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Anaphylaxis during Anesthesia

Anesthetic drugs are associated with several common side effects that occur during and after surgery, including nausea and vomiting, chills and shivering, sore throat, muscle aches and itching.1 Depending on their health histories and the type of surgery, some patients may experience more severe complications related to respiratory, cardiovascular or other organ systems.2 An important risk of anesthesia is allergic reaction.2 Allergic reactions can range from mild reactions, such as a skin rash, to severe forms, which cause difficulty breathing.3 In order to care for patients, anesthesia providers should understand the signs of an anaphylactic allergic reaction, what they can do to prevent and treat such reactions and recent research on anaphylaxis during anesthesia.

Anaphylaxis is a severe, potentially fatal allergic reaction that can occur within seconds or minutes after exposure to an allergen.4 Anaphylaxis causes an autoimmune reaction in which a flood of chemicals leads the body to go into shock.4 Signs and symptoms include a sudden drop in blood pressure; narrowing of the airway and swelling of the tongue or throat, which can cause wheezing and trouble breathing; a weak and rapid pulse; skin reactions such as hives, itching and flushed or pale skin; dizziness or fainting; and nausea, vomiting or diarrhea.4 Fortunately, anaphylaxis reaction to anesthetic agents is rare, ranging from one in 4,000 to one in 25,000 cases.5 However, anaphylaxis can be particularly dangerous while under anesthesia, as it may be more difficult to observe the warning signs of allergic reaction such as lightheadedness and shortness of breath.3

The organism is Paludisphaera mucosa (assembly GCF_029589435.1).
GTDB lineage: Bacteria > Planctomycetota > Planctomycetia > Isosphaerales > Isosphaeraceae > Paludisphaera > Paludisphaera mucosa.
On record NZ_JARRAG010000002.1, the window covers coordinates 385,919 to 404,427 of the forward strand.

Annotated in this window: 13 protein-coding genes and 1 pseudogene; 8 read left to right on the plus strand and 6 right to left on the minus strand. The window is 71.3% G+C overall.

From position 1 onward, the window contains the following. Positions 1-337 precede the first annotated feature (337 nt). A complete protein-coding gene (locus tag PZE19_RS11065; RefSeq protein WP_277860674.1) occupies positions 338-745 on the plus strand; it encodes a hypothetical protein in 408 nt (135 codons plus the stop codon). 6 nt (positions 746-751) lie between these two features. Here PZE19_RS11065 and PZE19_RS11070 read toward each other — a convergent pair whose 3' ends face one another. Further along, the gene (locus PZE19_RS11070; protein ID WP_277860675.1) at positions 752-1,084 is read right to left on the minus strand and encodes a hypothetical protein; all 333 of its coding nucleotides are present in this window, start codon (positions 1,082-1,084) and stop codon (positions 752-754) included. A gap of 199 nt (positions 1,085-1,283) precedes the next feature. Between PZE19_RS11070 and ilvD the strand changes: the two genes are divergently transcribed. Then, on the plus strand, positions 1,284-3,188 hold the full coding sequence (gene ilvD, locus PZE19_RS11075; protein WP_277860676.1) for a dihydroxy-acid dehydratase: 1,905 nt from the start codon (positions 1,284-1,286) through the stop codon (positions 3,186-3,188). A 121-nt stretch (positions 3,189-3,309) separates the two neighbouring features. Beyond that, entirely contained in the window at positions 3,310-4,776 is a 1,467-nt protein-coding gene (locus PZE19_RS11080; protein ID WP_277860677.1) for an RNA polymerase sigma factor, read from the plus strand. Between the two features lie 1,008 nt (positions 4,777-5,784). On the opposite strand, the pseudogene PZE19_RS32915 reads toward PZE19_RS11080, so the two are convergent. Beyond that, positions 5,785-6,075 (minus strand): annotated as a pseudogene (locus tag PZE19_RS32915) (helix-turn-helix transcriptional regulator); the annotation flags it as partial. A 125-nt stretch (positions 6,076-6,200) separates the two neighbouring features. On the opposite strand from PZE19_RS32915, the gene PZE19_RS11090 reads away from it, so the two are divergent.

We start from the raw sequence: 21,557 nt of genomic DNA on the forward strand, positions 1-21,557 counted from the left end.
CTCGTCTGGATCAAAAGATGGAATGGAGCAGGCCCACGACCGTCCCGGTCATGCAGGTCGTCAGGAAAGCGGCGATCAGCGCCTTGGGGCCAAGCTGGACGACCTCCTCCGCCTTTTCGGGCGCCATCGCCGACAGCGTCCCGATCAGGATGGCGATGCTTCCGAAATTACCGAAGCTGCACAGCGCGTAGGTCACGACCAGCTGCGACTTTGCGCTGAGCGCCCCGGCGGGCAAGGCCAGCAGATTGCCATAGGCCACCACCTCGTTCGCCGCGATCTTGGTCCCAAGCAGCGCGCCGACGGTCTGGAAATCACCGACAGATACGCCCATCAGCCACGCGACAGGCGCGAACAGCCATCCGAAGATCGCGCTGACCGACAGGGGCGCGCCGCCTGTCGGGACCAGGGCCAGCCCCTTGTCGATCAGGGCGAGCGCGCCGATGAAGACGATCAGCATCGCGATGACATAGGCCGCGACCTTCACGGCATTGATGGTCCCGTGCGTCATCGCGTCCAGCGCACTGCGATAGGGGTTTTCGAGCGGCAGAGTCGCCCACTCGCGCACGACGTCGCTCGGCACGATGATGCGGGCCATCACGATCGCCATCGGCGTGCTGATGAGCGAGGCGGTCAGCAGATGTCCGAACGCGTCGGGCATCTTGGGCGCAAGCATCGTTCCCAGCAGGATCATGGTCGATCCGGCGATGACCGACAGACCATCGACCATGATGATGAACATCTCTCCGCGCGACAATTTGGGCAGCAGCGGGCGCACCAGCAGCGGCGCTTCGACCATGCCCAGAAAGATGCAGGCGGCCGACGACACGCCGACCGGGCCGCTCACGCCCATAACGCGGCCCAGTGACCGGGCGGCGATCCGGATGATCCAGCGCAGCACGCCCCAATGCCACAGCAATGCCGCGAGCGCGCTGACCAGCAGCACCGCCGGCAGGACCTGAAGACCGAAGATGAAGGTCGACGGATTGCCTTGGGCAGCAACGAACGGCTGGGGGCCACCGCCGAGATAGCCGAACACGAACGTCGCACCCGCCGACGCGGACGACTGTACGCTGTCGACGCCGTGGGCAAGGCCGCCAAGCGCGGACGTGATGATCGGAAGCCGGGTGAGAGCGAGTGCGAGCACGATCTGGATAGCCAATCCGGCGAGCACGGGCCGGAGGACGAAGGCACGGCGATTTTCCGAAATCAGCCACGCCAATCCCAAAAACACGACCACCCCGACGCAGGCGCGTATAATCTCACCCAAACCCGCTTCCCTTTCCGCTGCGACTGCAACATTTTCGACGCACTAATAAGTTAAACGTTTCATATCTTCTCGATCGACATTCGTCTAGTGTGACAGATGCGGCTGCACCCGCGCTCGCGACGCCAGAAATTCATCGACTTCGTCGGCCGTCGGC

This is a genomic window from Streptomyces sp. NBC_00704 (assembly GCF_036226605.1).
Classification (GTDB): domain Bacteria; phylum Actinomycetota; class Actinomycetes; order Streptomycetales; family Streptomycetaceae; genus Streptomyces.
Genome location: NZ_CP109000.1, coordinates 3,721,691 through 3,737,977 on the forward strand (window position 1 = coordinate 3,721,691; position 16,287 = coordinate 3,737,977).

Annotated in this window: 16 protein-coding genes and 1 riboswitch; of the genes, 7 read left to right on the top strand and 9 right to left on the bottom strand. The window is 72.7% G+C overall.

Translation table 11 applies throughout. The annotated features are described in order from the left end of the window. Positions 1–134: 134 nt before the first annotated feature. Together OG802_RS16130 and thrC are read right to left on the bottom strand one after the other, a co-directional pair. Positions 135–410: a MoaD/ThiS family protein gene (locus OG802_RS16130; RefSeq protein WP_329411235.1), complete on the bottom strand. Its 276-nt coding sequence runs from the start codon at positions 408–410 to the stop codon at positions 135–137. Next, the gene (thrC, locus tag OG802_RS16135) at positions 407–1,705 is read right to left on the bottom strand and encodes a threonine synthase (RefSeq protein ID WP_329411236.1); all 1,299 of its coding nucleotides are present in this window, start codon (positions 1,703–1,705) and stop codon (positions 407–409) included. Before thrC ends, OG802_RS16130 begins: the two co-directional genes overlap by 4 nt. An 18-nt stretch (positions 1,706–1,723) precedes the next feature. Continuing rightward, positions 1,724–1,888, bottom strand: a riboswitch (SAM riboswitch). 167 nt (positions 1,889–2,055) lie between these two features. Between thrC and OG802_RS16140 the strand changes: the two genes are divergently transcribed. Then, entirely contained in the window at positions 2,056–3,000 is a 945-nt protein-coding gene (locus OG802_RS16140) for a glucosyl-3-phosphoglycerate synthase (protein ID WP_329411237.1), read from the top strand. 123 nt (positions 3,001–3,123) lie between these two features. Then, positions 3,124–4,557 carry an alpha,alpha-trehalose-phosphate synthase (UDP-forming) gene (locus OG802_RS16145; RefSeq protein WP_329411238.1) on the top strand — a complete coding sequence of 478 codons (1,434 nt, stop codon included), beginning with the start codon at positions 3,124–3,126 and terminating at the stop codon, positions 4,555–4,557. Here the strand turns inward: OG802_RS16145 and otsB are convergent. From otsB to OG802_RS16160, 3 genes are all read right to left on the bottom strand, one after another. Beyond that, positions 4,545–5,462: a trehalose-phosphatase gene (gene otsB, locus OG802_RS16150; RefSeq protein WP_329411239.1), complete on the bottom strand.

Anesthesiology professionals can take steps to prevent and handle allergic reactions in the operating room. First, the anesthesia provider should be sure to collect an accurate medical history from the patient, including any allergies to drugs, foods, environments or materials.5 This history should encompass any past life-threatening complication that occurred during past anesthesia administration, as this could indicate an allergic reaction.6 Even if no allergies or past complications are reported, the anesthesia provider may opt to perform skin testing with the preferred anesthetic before the procedure.5 For example, research shows that thiopental allergy has been documented by skin tests.5 During a procedure, the anesthesia provider should keep a close eye on the patient’s vitals to detect any signs of anaphylaxis, such as cardiovascular collapse or airway obstruction.5,6 This is particularly important in the operating room environment, where skin rashes may be more difficult to identify.5 If a reaction does occur, the anesthesiology professional’s immediate reaction should be to withdraw the offending drug, provide aggressive pulmonary and cardiovascular support and inject the patient with epinephrine.7 Blood samples can be taken to determine serum tryptase, which indicates an allergic reaction and may help to prevent future reactions.6 The most important aspect of managing anaphylaxis during surgery is the safety of the patient.5